- STAY ENGAGED IN LIFE: People who withdraw from their communities as they age, who live isolated lives, miss out on an important social support system that helps people stay independent and active well into their final years. Often, such communities, be they religious, cultural, locational (neighbors and neighborhoods), familial, interest-or-hobby-based, educational-based, or any combination of the above, have been shown to be of key importance in promoting healthy and happy aging. The older someone gets, too, the fewer friends and relatives in their own age group remain, increasing the importance of having a social network that spans generations. Engaging in diverse activities with diverse people helps people feel more like they have things and people to live for. One of my Mom’s favorite comments, the older she got, was “I’m not afraid of dying, but there’s so much going on, and so many amazing discoveries and advances happening all the time, that I can’t imagine leaving yet!”
- HAVE A DAUGHTER! I found this tidbit especially relevant when Mom turned 92, the year before she died, and found herself not quite able to live entirely independently. She was contemplating moving into an Assisted Living facility, complete with options for increasing care if or when needed, until my sisters and I discussed the idea, with each other, and then with her, of having us live with her in her own home, in sisterly rotations. Mom chose that as her favorite option, and gave us each the privilege of getting to know her better than we ever had in our adult lives, enabling her to stay at home until the day she died, fixing breakfast for a friend. I discovered this importance-of-a-daughter fact when I read a study on aging done by an author who had come to the conclusion that, of all the things that determined whether or not an elderly person would ever have to live in a nursing home during their lifetime, having a daughter was the strongest negative predictor!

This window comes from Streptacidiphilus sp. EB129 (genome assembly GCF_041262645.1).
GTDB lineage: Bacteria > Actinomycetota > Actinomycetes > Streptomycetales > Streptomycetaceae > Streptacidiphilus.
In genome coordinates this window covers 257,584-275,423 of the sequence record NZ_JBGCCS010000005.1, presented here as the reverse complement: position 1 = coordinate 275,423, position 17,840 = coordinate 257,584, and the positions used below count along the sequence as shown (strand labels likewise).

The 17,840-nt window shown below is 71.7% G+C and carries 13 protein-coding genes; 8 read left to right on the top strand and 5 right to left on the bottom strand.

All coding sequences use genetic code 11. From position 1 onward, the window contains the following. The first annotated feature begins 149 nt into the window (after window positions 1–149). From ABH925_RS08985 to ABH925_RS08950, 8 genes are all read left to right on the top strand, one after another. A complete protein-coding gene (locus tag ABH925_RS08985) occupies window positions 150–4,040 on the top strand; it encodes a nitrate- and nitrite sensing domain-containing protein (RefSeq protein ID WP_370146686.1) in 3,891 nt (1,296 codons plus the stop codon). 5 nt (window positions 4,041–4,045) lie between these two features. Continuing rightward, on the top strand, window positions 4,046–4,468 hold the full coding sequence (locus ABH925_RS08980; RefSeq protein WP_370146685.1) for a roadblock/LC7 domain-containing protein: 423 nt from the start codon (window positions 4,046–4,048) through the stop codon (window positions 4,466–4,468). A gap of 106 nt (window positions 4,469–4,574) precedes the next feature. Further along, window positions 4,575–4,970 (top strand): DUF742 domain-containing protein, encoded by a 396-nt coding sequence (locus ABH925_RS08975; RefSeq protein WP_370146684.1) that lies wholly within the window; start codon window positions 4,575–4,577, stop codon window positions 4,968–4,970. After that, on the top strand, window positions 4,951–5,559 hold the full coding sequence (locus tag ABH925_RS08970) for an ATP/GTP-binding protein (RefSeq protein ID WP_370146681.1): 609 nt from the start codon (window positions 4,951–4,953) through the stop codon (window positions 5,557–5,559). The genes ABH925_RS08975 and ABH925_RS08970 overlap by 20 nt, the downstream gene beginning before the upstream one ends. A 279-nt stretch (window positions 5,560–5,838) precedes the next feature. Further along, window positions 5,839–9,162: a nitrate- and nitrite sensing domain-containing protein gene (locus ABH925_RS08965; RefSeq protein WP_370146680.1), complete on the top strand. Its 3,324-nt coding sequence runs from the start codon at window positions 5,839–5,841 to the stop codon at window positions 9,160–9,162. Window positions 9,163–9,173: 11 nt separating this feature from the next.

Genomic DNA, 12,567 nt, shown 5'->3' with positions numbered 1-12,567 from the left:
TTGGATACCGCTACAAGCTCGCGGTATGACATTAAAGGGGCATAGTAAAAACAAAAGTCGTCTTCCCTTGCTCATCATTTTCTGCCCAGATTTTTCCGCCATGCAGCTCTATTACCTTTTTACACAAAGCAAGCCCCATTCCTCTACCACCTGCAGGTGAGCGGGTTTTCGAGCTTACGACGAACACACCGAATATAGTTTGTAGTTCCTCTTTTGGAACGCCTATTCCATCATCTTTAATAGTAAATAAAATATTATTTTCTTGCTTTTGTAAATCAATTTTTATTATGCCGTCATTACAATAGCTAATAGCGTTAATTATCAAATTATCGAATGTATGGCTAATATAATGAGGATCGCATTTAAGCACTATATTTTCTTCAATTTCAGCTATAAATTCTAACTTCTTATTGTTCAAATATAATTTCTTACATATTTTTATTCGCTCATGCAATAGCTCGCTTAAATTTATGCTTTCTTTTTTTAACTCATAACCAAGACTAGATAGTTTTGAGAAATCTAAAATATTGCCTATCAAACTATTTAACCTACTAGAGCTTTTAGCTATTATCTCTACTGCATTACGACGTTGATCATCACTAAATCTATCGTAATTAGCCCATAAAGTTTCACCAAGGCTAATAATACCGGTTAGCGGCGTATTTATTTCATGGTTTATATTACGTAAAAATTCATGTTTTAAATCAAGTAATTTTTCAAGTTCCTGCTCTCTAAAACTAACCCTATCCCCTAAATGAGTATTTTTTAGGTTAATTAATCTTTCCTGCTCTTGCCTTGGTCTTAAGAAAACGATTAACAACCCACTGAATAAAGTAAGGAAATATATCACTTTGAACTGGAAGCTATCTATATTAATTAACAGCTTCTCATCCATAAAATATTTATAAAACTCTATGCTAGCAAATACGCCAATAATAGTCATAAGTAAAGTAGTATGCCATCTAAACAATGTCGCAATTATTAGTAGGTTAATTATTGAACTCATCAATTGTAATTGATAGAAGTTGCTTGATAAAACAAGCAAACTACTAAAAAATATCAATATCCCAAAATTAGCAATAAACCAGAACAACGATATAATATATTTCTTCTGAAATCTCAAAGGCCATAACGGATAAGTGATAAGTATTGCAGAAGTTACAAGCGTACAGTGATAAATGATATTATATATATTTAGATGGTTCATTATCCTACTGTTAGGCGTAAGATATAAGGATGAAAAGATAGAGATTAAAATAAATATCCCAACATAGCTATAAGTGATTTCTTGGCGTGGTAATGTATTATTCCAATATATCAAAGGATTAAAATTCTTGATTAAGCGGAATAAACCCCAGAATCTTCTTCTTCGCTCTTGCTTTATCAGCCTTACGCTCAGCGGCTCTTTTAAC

My two sisters and I fit the bill entirely, and loved it; but we can ALSO say with certainty that our experience “caring for” Mom was made infinitely more pleasant, harmonious, and comfortable for all because Mom had followed the first 4 steps outlined above, so that her health was overall quite strong, she was able to get around independently (though relying on her walker quite a bit; it had nice hand brakes, and a basket for her to put her crossword puzzles and dictionary in!). The fact that she’d get up at 6:00 in the morning, get herself over to the pool via elevator and walkway, and determinedly do her water aerobics routine, every day except Sunday (when she rested!), then be fixing her own breakfast when her live-in daughter would arise, made driving for her and doing her errands and helping her balance her checkbooks, a real joy.
Obviously, every person can’t lay claim to having produced one daughter along the way; the next best thing would be, to have or cultivate a close female friend, preferably someone about 20 years younger than yourself!, who might be willing someday to be leaned or relied on for some of the tasks that become increasingly difficult to continue to do on one’s own, as one’s own joints and brains, energy levels and overall resilience, begin to slow.
Taking these Five Ways to heart now, before you’re any farther along the road toward the end of your life, will help you preserve the quality and richness of your life, as you create your own roadmap and choose vitality and vibrancy, not slow deterioration in a nursing home, for your final act on earth.